My husband and I are taking my parents to a wine tasting over the weekend. I'm planning on packing a picnic lunch. I know that I'll bake some bread and pick up some nice olives, cheese, and charcuterie, but Husband has requested some sort of crackers and dip (his favorite is spinach & artichoke dip). Thoughts on something I can make that will be OK in a cooler for a few hours? I had an idea to bring something sweet as well; will welcome suggestions for that, too!

For something sweet that will stay fresh in a picnic basket, I'd make brownies. You can leave them at room temperature and they'll retain their moisture. And who doesn't like really fudgy brownies and booze. Just don't frost them to avoid a mess.

Sorry, couldn't get past the introduction that referred to something called "leftover doughnuts." Does not compute!

I know, right? These recipes, though, are good enough that you might want to buy doughnuts just for the purpose!

You've probably covered this, so I apologize if I missed it. Can you point me to some canning resources that would be helpful for a total newbie? I can't tell from reading some of the FDA stuff (for example) when I can keep things in the pantry and when things need to be refrigerated. If it helps, I'm looking to make a big batch of onion jam. Thanks.

The National Center for Home Preservation has a ton of great information. There's also this guide from the USDA. Ball is also a good resource -- I'm really liking their cookbook. Great for a beginner.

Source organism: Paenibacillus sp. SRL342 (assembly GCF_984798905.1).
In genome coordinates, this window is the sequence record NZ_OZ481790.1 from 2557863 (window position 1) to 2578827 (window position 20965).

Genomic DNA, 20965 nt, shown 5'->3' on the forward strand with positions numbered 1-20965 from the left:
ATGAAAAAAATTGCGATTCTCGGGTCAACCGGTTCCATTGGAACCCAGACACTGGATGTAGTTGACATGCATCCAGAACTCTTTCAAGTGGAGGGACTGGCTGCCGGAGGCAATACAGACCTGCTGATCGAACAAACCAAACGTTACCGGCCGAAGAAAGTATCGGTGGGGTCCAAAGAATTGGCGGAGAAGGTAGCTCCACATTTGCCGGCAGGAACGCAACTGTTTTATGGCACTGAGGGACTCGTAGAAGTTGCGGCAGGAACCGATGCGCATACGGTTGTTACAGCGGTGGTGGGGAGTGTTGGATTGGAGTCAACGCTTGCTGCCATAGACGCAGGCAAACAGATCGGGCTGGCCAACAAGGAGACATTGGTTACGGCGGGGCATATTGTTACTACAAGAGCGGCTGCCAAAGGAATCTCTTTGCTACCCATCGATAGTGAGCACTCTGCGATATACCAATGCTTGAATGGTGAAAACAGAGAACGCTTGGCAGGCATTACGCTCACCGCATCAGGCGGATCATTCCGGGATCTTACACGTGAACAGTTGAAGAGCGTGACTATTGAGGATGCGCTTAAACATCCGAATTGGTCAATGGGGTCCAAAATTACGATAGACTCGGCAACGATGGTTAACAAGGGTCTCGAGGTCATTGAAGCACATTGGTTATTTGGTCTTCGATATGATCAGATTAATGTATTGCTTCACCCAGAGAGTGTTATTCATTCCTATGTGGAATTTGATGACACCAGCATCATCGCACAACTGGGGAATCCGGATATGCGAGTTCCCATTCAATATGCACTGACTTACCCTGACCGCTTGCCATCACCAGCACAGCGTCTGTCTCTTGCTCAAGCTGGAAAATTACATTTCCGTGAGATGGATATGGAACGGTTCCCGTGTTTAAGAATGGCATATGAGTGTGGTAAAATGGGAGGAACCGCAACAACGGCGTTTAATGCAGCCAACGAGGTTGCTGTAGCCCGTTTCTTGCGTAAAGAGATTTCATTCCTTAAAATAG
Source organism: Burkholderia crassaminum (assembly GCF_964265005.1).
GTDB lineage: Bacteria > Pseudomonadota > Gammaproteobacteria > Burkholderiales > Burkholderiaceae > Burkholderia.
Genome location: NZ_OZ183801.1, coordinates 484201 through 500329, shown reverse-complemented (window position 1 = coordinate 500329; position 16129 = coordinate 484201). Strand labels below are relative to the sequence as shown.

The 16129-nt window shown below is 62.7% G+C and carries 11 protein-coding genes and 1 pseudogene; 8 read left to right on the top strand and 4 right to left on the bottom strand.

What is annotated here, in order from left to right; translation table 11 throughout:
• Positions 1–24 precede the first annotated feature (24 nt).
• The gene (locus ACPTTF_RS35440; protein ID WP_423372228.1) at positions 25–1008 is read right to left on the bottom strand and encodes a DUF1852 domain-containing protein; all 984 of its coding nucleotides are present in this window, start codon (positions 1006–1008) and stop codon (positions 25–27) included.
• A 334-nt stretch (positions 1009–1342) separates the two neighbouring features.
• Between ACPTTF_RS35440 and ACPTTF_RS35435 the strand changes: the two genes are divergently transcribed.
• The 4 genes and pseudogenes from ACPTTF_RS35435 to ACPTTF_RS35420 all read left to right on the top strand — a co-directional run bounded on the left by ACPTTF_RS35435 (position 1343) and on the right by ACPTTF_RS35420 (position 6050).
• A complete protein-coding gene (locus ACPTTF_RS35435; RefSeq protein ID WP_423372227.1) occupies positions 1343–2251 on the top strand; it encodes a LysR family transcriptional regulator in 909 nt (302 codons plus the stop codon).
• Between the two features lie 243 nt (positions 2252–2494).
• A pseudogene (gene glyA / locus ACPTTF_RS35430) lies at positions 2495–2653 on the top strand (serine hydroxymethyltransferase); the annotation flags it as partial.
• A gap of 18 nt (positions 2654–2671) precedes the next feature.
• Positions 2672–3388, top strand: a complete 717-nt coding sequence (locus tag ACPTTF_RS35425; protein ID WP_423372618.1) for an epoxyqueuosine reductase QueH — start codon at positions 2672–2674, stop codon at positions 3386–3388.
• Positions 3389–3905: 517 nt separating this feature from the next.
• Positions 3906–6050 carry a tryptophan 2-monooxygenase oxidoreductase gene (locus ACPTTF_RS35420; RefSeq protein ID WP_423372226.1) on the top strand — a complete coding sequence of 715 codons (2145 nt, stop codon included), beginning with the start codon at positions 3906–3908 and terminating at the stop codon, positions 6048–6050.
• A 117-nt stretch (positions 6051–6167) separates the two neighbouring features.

Thanks for the recommendations! I've looked at the handheld and larger OXO mandolines online, but only the larger one specifies it does Julienne cuts. Will the handheld one do them, too?

I'm lactose intolerant, and I brought my trusty generic "lactaid" pills with me, and use them whenever I had any suspicion whatsoever that a dish might contain milk products. I had no problem whatsoever with that precaution. French pharmacies have their version of the pills, of course, in case you run out, although I cannot remember what the French version of "lactose intolerance" is.

Thank you for sending me the Honey cookbook last week. This weekend I made the orange honey glazed chicken and honey oat cookies. Already my family is asking for me to make those recipes again. I will cook them again and try more once I buy more honey. My wife particularly liked the chicken recipe for her lunches. Thanks for identifying these great cookbooks and sharing them with your readers.

You're welcome. It's a win-win part of my job. I plan to explore many more honey varieties this summer, don't you?